The less extraordinary adventures of an entry-level superheroS

Superheroes dream of the big time: interdimensional crises, an arch-nemesis, a tricked-out lair. But Faith Erin Hicks' The Adventures of Superhero Girl reminds us that even superheroes have to start somewhere — with saving cats, shared apartments, and government stipends.

Superhero Girl is a twenty-something Halifaxian fresh off her first year of professional superheroing. But the streets of Nova Scotia aren't exactly mean, and SG spends a great deal of time rescuing cats from trees and longing for the day she sees some real action. In the meantime, she has to deal with the same headaches as her peers — from doing laundry (though most folks don't have to worry about shrinking their capes) to living in the shadow of her incredibly successful and nauseatingly popular older brother.

The less extraordinary adventures of an entry-level superheroS

The earliest strips of The Adventures of Superhero Girl, which Hicks has been publishing in the Halifax alt weekly The Coast and recently started posting online, deal with the more mundane moments of superhero life. But as the series progresses, it deals more with the trials and tribulations of being a superhero who's just starting out. It's bad enough when your passion doesn't pay the bills, but it's especially frustrating when villains crash your job interview. And then there's the challenge of being taken seriously as a superhero when you don't look the part (and you keep forgetting to take off the mask when you're in your civvies). It's a clear metaphor for anyone who's had to forge their own career path without much of a roadmap, but Hicks infuses it with an easy charm, plus a healthy dose of ninjas and monsters from outer space.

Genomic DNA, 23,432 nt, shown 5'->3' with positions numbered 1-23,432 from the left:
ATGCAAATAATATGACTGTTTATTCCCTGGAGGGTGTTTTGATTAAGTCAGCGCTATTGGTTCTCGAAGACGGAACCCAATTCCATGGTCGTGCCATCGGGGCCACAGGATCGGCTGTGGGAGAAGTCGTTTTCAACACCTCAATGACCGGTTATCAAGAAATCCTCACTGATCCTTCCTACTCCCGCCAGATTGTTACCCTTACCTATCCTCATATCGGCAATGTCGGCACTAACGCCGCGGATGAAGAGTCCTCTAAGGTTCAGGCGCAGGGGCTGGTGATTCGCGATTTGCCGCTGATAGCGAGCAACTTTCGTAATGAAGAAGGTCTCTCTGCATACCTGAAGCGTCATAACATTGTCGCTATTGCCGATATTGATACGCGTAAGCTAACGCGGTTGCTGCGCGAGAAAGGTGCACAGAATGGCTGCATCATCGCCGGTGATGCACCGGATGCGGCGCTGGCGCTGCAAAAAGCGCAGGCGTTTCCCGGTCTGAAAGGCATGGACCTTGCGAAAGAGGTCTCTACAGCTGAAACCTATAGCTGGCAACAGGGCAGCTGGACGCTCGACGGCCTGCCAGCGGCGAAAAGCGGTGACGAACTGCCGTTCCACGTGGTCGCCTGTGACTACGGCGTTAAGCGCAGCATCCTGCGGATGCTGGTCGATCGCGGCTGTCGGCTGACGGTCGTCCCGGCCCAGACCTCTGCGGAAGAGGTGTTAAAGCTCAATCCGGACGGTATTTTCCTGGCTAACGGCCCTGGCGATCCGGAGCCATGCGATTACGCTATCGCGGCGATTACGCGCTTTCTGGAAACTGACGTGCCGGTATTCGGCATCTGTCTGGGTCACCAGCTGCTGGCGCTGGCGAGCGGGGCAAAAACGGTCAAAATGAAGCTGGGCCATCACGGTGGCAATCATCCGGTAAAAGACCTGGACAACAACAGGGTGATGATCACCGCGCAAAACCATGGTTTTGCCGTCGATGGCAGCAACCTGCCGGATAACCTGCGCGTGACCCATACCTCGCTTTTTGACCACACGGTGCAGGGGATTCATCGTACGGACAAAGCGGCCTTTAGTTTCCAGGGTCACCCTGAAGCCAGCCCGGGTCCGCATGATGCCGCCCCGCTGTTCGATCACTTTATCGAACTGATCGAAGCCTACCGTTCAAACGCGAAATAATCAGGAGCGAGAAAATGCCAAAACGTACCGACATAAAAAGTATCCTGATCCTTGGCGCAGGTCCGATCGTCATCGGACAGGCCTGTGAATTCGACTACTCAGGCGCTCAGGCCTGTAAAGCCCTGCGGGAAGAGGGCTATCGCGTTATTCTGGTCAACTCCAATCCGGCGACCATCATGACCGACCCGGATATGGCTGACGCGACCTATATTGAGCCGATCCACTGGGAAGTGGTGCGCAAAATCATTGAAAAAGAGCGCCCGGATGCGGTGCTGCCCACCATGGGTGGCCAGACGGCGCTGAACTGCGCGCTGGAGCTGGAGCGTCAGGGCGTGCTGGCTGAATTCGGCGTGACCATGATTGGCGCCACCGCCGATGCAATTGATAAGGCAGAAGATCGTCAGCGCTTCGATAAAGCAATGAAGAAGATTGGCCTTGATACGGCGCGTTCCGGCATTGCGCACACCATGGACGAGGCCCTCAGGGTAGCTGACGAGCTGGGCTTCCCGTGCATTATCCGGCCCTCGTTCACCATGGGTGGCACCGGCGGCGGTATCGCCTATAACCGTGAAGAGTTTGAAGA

[The Adventures of Superhero Girl]